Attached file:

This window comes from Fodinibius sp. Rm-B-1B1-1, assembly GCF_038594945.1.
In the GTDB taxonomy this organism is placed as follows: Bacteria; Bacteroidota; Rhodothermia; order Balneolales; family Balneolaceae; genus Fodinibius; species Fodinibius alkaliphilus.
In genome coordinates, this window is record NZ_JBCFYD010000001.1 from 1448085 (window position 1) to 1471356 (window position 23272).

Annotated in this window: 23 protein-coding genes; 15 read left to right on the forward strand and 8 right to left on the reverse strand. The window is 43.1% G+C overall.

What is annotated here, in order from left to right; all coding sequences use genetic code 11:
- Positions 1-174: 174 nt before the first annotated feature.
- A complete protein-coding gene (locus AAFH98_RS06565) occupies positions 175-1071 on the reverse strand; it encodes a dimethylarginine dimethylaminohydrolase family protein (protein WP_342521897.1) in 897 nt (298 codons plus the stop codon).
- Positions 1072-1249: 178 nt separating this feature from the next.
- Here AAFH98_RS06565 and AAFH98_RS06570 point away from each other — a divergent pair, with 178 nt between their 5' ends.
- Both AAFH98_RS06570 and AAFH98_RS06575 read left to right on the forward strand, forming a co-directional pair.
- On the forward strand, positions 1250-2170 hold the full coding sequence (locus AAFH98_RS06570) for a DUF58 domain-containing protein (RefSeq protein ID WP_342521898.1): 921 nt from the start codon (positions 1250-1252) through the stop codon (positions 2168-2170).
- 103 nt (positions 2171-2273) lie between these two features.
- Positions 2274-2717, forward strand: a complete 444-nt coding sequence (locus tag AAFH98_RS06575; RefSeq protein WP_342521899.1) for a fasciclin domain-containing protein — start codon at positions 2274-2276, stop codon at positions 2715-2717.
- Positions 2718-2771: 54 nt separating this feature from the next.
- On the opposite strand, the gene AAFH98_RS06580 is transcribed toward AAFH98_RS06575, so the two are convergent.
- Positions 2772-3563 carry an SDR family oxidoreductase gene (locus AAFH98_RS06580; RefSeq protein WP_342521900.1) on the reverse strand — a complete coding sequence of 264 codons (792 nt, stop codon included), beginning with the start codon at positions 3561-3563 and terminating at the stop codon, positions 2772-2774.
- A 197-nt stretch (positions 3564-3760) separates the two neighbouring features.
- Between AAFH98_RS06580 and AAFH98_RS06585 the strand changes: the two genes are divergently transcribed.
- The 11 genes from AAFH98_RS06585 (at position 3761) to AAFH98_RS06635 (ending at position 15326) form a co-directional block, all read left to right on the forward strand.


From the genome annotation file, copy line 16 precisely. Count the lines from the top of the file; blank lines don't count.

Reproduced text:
- Positions 2772-3563 carry an SDR family oxidoreductase gene (locus AAFH98_RS06580; RefSeq protein WP_342521900.1) on the reverse strand — a complete coding sequence of 264 codons (792 nt, stop codon included), beginning with the start codon at positions 3561-3563 and terminating at the stop codon, positions 2772-2774.